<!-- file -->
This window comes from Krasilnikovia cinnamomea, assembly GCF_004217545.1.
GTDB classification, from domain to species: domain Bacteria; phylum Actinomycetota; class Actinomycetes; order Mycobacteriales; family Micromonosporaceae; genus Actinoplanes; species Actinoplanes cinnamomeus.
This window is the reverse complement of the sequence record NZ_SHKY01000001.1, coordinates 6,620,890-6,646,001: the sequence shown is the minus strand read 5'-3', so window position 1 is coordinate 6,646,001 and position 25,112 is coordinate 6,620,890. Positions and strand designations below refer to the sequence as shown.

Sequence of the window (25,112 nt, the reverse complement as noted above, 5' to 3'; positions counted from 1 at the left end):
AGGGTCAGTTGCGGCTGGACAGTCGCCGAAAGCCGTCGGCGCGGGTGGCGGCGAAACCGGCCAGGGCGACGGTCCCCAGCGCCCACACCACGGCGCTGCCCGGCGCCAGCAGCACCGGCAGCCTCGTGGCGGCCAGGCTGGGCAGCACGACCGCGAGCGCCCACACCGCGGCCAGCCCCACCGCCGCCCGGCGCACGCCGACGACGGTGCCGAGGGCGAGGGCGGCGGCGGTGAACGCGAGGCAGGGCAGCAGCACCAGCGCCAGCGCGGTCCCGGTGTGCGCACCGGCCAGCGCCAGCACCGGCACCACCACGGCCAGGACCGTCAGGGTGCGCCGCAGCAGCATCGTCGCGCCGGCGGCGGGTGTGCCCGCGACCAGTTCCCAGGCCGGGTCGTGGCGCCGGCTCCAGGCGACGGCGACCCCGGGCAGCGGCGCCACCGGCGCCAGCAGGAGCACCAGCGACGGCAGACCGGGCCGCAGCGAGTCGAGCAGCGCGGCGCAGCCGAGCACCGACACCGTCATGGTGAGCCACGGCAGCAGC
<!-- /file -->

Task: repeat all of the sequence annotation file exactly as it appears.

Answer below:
This window comes from Krasilnikovia cinnamomea, assembly GCF_004217545.1.
GTDB classification, from domain to species: domain Bacteria; phylum Actinomycetota; class Actinomycetes; order Mycobacteriales; family Micromonosporaceae; genus Actinoplanes; species Actinoplanes cinnamomeus.
This window is the reverse complement of the sequence record NZ_SHKY01000001.1, coordinates 6,620,890-6,646,001: the sequence shown is the minus strand read 5'-3', so window position 1 is coordinate 6,646,001 and position 25,112 is coordinate 6,620,890. Positions and strand designations below refer to the sequence as shown.

Sequence of the window (25,112 nt, the reverse complement as noted above, 5' to 3'; positions counted from 1 at the left end):
AGGGTCAGTTGCGGCTGGACAGTCGCCGAAAGCCGTCGGCGCGGGTGGCGGCGAAACCGGCCAGGGCGACGGTCCCCAGCGCCCACACCACGGCGCTGCCCGGCGCCAGCAGCACCGGCAGCCTCGTGGCGGCCAGGCTGGGCAGCACGACCGCGAGCGCCCACACCGCGGCCAGCCCCACCGCCGCCCGGCGCACGCCGACGACGGTGCCGAGGGCGAGGGCGGCGGCGGTGAACGCGAGGCAGGGCAGCAGCACCAGCGCCAGCGCGGTCCCGGTGTGCGCACCGGCCAGCGCCAGCACCGGCACCACCACGGCCAGGACCGTCAGGGTGCGCCGCAGCAGCATCGTCGCGCCGGCGGCGGGTGTGCCCGCGACCAGTTCCCAGGCCGGGTCGTGGCGCCGGCTCCAGGCGACGGCGACCCCGGGCAGCGGCGCCACCGGCGCCAGCAGGAGCACCAGCGACGGCAGACCGGGCCGCAGCGAGTCGAGCAGCGCGGCGCAGCCGAGCACCGACACCGTCATGGTGAGCCACGGCAGCAGC